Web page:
Integration has actively driven Sequans’ Monarch design specification. In its most recent product family, the Monarch 2 chipset combines LTE-M, NB-IoT (NB1), and NB2 with an embedded secure element and an embedded Universal Integrated Circuit Card (eUICC), alongside Sequans’ proprietary “IoT-Findit” indoor and outdoor wireless location software. Integration improves power consumption and reduces cost, relative to the Bill of Materials (BOM) that would apply to purchasing each component separately. To date, Sequans has launched four Monarch products, making it one of the most active C-IoT chipset manufacturers alongside RDA Microelectronics. Sequans’ current C-IoT chipset range consists of the NB-IoT-only Monarch N, the Cat M1-NB1 Monarch SX SOC, and the flagship Monarch 2.

MCUs Far More Numerous


The IoT is a market of partnerships. No one type of company—hardware or software, vendor or service provider—can stake a claim to ownership of it. It is a market of core competencies where suppliers are best off partnering or acquiring instead of developing beyond their proven strengths to maximize their opportunity. Sequans’ collaborations with Microchip and NXP are classic examples of natural synergies, as cost-effectively monitoring low-cost hardware deployed worldwide requires similarly low-cost wide-area communications, for which the C-IoT technologies of LTE-M and NB-IoT are well suited. Strategic partnerships with MCU manufacturers also have important implications for Sequans’ opportunity to scale, as the IoT is a market fundamentally driven by high volumes and humble dollar value margins per unit.

Microcontrollers are chip-form factor computers used in automated systems that are designed for embedded, application-specific purposes. MCUs are smaller, simpler, and cheaper than System on Chip (SOC) or general-purpose microprocessors but are, crucially, far more numerous. They are designed to operate predictably and to reliably perform a pre-programmed function. MCUs may be considered general-purpose in that they can be programmed for many different tasks, but application-specific in that they will only ever do that one task, with MCUs being particularly useful for controlling sensor-based data collection in the IoT. Sensor-based devices are the most likely to use chipset-based connectivity, meaning that Sequans’ relationship with MCU vendors gives it a head start over its module vendor-only rivals.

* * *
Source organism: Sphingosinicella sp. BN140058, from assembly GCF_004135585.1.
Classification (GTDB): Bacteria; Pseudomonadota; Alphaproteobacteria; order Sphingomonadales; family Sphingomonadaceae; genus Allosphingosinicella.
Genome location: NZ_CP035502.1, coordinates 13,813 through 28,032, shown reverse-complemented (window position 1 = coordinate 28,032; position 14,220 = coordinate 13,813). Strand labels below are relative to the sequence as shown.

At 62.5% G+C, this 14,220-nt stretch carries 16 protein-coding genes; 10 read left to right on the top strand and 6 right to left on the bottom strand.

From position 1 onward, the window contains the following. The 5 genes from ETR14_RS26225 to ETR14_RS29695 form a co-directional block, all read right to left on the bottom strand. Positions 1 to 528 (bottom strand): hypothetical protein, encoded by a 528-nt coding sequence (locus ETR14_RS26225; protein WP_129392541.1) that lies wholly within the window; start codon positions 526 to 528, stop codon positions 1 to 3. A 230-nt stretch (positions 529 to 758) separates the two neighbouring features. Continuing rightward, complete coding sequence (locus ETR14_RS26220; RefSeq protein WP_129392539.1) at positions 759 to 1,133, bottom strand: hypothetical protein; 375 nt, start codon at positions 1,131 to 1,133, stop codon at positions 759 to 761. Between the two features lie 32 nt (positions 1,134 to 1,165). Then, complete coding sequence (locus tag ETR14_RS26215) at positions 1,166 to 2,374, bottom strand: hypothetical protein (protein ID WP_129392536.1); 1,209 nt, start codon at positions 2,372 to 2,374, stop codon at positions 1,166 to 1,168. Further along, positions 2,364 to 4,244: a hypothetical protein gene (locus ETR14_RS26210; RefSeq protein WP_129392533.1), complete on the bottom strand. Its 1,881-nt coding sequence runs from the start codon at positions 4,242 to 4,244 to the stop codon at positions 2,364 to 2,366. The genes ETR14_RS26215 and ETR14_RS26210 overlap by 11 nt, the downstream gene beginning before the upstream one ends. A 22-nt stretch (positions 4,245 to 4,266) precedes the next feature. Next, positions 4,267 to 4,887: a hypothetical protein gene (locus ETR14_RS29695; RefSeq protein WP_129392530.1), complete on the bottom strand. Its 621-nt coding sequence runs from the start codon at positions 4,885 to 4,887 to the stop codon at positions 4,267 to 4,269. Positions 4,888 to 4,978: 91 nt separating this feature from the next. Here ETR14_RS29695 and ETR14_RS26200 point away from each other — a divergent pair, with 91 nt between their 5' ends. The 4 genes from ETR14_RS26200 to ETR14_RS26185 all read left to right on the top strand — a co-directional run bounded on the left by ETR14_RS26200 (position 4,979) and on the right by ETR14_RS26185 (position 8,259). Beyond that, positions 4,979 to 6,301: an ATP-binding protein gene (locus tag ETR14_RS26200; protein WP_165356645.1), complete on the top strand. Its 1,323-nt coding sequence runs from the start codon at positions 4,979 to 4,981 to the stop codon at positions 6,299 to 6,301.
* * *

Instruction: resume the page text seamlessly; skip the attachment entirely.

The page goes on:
Other C-IoT chipset vendors would be wise to seek relationships with high-volume MCU vendors, for the sake of serving the potentially very high-volume sensor-based IoT device market. Monitoring microcontrollers for failure and other critical events provides valuable insight to mitigate potentially expensive or dangerous problems. Similarly, any manufacturer of embedded processors for IoT applications knows the data they enable the collection of must make it to the cloud, so it would be wise to seek to expediate that process for their potential customers. Developers need not become experts in telecommunications and can focus on creating innovative IoT devices. Sequans’ support of massive connectivity with its Monarch-based products, and more traditional data-heavy machine-type communications with its Calliope Cat.1 range, shows a unique level of dedication to the IoT.